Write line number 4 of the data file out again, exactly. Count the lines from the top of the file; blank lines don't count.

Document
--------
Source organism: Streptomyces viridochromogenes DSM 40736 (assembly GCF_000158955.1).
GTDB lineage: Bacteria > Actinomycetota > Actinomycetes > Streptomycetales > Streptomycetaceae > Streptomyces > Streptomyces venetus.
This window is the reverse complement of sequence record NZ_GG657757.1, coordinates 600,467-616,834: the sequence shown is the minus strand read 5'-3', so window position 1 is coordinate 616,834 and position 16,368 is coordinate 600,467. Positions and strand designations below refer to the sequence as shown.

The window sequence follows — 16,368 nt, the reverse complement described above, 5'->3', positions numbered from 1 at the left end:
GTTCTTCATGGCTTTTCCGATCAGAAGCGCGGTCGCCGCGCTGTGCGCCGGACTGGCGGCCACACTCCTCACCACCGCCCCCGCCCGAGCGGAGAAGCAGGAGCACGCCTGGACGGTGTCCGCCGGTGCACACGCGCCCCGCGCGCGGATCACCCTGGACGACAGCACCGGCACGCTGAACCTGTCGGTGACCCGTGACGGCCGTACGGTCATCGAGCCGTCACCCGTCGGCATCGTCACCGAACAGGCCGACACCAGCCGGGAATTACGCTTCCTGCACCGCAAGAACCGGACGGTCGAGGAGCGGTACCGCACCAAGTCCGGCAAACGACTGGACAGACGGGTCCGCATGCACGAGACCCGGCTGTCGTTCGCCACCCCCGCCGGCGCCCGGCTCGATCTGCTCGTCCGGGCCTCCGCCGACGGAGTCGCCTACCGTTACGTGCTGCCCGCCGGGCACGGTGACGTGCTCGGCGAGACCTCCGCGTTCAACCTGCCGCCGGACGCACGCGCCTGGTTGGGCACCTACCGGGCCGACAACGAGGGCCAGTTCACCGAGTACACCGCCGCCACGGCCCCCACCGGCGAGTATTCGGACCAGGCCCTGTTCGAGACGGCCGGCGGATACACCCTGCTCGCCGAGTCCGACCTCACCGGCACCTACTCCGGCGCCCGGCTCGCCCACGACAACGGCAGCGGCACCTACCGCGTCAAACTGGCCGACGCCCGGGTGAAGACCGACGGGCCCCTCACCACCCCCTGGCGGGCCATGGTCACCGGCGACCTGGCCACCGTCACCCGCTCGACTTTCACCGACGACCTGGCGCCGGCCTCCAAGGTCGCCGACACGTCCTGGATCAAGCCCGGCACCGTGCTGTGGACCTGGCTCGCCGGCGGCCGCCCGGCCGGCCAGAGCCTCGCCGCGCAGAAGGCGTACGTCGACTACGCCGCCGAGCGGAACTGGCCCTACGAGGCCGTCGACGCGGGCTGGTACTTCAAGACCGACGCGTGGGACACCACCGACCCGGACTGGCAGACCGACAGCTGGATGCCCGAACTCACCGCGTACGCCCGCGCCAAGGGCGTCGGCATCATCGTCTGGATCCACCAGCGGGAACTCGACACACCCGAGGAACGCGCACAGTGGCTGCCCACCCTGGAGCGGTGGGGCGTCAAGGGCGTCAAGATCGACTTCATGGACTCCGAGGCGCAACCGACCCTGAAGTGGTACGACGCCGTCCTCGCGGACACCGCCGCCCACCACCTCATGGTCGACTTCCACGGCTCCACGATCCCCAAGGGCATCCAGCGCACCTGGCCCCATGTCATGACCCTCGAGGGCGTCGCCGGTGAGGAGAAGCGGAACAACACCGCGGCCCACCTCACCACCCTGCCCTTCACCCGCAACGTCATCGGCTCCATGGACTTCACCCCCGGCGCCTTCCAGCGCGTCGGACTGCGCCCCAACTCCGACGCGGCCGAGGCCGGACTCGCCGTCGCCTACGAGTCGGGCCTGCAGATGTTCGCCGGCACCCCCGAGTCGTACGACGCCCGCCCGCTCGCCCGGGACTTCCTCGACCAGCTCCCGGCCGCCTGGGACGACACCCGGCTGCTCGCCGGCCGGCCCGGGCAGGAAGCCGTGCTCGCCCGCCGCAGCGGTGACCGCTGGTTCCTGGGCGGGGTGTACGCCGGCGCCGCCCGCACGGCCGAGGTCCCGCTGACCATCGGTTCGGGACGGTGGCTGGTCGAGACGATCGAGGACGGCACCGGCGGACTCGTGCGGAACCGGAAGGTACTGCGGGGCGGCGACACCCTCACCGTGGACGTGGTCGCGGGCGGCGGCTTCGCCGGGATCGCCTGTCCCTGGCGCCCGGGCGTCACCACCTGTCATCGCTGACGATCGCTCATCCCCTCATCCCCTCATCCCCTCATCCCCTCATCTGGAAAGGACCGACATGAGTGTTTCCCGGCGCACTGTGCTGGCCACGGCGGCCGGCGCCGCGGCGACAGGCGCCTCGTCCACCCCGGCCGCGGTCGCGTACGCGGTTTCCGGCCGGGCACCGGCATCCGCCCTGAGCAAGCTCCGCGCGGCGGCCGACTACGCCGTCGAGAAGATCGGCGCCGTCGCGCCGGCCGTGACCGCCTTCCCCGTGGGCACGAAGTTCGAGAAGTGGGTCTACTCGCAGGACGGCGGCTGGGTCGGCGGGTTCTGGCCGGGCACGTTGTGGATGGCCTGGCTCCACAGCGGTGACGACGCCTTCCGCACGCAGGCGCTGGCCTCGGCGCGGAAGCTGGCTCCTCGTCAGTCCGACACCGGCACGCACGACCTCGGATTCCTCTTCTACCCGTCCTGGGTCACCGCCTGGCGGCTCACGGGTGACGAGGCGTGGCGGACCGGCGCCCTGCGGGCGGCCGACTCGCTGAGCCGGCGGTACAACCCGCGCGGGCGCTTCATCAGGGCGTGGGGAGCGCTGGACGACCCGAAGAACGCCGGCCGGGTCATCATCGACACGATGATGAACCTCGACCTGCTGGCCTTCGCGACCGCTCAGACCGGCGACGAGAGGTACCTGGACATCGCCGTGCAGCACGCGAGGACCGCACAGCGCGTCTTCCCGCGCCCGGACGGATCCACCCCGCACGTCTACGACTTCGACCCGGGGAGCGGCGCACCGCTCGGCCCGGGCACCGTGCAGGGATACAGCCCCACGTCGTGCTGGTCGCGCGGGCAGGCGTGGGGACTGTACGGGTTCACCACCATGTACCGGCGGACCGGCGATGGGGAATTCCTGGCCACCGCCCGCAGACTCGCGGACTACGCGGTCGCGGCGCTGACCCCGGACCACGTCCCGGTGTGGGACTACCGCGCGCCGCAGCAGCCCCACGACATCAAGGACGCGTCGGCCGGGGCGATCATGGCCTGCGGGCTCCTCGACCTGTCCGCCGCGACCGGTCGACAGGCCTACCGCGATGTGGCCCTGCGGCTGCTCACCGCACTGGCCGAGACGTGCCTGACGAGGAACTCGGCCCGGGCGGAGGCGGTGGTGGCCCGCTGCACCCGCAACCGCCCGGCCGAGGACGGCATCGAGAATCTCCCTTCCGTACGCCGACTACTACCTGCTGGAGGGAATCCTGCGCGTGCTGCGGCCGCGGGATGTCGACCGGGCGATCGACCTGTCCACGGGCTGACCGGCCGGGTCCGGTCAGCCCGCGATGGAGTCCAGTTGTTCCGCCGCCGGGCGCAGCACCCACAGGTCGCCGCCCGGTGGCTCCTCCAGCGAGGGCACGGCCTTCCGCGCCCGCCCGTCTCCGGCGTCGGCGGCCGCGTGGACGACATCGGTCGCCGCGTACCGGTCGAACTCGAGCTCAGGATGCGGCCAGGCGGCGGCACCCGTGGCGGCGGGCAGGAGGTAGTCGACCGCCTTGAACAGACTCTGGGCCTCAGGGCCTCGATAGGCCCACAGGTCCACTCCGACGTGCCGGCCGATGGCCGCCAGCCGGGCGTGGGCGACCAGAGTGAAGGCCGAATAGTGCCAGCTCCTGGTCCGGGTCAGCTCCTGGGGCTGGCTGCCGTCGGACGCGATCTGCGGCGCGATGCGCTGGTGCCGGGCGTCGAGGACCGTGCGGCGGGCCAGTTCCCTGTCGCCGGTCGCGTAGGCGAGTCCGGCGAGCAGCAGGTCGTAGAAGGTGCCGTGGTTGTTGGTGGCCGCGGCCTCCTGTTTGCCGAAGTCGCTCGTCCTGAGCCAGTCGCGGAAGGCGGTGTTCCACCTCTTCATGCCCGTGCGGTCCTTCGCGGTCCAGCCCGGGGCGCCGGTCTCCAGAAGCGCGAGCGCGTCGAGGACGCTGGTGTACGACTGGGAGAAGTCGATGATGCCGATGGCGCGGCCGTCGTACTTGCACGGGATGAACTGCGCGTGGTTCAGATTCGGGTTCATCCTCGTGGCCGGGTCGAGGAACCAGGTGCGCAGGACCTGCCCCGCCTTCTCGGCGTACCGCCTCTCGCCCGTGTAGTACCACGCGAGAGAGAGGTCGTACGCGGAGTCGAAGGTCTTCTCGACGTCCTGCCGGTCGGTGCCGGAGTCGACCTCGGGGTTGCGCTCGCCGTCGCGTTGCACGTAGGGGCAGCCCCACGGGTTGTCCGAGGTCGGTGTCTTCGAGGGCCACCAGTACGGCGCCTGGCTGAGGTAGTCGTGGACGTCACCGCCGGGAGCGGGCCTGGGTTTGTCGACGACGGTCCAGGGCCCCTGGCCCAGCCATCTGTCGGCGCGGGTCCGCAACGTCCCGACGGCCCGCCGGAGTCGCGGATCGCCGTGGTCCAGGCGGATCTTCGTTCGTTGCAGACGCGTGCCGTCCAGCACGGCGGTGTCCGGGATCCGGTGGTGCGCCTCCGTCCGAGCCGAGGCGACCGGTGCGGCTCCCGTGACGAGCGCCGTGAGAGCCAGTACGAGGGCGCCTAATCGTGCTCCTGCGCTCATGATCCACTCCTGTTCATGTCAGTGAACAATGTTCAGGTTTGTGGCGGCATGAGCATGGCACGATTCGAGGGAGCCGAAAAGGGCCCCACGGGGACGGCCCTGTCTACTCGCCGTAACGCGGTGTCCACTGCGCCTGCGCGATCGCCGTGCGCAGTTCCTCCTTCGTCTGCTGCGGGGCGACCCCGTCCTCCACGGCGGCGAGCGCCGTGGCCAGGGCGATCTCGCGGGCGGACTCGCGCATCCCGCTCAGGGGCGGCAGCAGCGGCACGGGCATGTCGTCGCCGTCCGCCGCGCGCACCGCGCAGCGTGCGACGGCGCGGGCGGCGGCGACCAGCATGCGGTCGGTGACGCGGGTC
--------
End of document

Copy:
The window sequence follows — 16,368 nt, the reverse complement described above, 5'->3', positions numbered from 1 at the left end: